I remember watching this film for the first time late one night with my father and younger brother. I was five years old, I already knew I was going to be a scientist, and I was *riveted* to the show. The next day I *demanded* that my mother take me to the library to check out the book. Despite having seen the movie, I read the novel with as much excitement and anticipation as I watched the film. I questioned every adult I knew who had any sort of science or medical background about the ideas I found in the story.
For someone who considers self-awareness, intelligence, and rational thought the defining and redeeming qualities of humanity, and the scientific method, from chipping stone tools to putting a man on the moon, the single greatest achievement of humanity thus far, it has always appeared to me that the arts have been overwhelmingly negative in their portrayal of science. The mad scientist and the evils of scientific progress, the superiority and 'humaneness' of emotionalism and impulsiveness over rational thought and diligence, all are staples of Western culture.
The Andromeda Strain is different; it is realistic in that good and evil are identified with people and their motivations. However it is used, science is powerful: as a tool for learning, understanding, and interacting with nature. Wildfire, the facility where a cure for Andromeda is sought, we learn, was actually built for darker purposes. Despite that, it serves to help the team of scientists understand a radically different form of life, a form of life with a unique origin. The characters of the scientists, also, are real people; brilliant in their areas of knowledge, yet bearing characters flaws. In the end, despite arrogance, irresponsibility, quarrelsomeness, it is their passion to learn, to understand, to solve a significant and meaningful problem, which overcomes their flaws and focuses their talents.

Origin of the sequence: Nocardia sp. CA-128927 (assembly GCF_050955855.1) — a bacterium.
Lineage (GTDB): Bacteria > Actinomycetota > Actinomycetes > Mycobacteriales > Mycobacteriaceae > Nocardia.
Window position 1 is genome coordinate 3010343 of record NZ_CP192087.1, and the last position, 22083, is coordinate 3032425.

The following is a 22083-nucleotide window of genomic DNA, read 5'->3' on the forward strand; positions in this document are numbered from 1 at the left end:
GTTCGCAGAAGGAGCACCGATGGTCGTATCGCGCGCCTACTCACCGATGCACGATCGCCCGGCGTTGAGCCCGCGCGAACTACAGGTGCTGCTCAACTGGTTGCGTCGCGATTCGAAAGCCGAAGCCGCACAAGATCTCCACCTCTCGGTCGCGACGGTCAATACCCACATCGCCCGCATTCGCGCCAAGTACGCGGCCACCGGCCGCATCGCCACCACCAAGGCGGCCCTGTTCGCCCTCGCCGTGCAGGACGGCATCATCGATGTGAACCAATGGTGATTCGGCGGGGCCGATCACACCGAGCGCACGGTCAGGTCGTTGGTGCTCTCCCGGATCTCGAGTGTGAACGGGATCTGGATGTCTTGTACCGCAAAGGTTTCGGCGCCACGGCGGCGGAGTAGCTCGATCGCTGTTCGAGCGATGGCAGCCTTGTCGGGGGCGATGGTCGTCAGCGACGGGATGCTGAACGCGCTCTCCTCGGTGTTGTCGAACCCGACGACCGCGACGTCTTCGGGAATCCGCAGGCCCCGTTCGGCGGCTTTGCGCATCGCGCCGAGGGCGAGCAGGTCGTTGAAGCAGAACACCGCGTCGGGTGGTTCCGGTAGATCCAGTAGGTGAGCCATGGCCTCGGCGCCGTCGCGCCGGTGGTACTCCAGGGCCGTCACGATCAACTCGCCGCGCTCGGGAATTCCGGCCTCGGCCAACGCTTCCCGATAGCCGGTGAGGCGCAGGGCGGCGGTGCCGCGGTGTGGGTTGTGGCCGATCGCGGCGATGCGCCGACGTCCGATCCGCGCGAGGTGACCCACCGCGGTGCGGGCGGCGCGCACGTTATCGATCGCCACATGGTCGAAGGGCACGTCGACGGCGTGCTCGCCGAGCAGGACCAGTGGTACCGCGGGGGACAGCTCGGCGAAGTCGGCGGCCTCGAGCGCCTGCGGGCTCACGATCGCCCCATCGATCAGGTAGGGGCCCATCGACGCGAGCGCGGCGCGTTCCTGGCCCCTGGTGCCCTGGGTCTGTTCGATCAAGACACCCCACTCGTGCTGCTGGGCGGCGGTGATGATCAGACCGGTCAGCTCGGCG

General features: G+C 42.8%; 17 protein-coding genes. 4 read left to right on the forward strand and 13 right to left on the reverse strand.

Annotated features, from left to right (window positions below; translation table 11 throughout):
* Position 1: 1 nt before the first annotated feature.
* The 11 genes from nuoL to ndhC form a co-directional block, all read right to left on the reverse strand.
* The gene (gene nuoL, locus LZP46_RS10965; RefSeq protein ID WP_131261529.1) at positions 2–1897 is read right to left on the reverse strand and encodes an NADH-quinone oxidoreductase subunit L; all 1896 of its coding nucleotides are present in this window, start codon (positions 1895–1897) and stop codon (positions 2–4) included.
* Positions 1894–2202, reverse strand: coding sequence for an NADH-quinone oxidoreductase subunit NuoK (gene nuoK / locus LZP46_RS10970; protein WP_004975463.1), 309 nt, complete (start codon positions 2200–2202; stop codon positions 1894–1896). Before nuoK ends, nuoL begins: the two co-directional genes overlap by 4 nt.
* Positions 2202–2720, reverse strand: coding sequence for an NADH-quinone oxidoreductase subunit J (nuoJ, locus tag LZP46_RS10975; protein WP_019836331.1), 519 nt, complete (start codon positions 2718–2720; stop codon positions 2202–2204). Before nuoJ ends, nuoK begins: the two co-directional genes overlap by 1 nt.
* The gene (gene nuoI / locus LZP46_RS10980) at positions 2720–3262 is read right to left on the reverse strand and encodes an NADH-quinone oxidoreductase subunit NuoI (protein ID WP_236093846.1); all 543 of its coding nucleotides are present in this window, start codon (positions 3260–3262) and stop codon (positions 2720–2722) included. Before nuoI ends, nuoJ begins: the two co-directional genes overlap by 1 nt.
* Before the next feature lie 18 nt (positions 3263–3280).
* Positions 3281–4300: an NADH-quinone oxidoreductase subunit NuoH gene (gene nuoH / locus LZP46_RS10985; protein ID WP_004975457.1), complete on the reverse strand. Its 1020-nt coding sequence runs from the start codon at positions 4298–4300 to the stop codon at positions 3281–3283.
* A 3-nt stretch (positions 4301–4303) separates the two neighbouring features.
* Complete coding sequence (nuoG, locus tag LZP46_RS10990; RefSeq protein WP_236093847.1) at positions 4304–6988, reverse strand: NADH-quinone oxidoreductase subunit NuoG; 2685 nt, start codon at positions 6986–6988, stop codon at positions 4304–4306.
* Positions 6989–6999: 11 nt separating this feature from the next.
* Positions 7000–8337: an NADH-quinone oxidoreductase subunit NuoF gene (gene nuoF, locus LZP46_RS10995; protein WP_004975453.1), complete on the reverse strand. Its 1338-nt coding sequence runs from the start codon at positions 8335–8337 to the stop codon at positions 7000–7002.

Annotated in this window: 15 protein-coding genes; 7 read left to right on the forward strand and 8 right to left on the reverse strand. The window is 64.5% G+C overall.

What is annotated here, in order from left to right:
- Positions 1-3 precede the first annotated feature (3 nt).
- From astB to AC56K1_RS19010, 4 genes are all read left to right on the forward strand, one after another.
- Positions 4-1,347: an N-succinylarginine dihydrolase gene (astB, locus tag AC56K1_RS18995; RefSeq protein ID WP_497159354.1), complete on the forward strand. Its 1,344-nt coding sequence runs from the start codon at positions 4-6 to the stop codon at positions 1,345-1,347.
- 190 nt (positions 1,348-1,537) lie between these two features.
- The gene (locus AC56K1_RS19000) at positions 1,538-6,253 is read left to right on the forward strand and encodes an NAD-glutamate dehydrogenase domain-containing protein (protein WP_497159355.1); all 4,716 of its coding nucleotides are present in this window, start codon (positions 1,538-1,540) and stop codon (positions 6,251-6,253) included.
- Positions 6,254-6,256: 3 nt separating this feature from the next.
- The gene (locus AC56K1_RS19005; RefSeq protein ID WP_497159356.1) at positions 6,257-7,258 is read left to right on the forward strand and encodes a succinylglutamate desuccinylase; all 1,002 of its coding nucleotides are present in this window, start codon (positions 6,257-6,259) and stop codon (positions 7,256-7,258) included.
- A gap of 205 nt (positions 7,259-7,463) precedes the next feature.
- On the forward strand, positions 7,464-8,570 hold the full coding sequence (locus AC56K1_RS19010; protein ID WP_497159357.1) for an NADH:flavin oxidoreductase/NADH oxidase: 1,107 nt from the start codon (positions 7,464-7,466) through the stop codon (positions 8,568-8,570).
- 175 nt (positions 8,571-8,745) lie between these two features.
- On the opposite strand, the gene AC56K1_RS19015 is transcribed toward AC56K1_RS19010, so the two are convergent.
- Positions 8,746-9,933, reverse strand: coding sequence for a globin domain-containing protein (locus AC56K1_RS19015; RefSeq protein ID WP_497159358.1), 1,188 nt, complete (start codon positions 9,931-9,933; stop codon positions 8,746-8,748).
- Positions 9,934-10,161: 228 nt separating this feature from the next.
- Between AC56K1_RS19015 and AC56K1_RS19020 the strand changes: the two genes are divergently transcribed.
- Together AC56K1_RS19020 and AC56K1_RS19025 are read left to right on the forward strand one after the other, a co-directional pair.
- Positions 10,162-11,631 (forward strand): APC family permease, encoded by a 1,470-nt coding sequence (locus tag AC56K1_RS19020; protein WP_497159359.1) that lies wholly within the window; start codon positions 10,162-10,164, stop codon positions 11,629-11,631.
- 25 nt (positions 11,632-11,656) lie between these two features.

I remember this movie fondly, and watched it any time it came on TV (before the era of video tape). I still have an often-read paperback copy of the novel. I recently viewed the movie on video, and highly recommend it. There are a few isolated sections which are dated, but they don't harm the film. Since the film wasn't attempting to be "futuristic", I actually enjoy seeing the "advanced" technology of the time, and contrasting that with current technology. The special effects are still well-done. The scientific realism is due mainly to Chrichton; however, Wise deserves credit for keeping faithful to the novel. He doesn't add layers of glittery pseudo-technology and techno-babble.
If you want to inspire a young scientist or engineer, or simply offer some counterbalance to all the science-is-evil sentiment that saturates both information and entertainment media, read the novel, then watch the movie. Show them that challenge and excitement can be found in constructive, collaborative, and intellectual activities. I am doing that now with each of my children; when they have all read the novel, we're going to have an "Andromeda Strain" party and watch the movie together. We'll discuss what parts were realistic, the social questions at issue when the movie was made (biological warfare, the space program, the beginnings of genetic engineering), and what science it actually about. I hope it will be as inspirational to them as it was for me.
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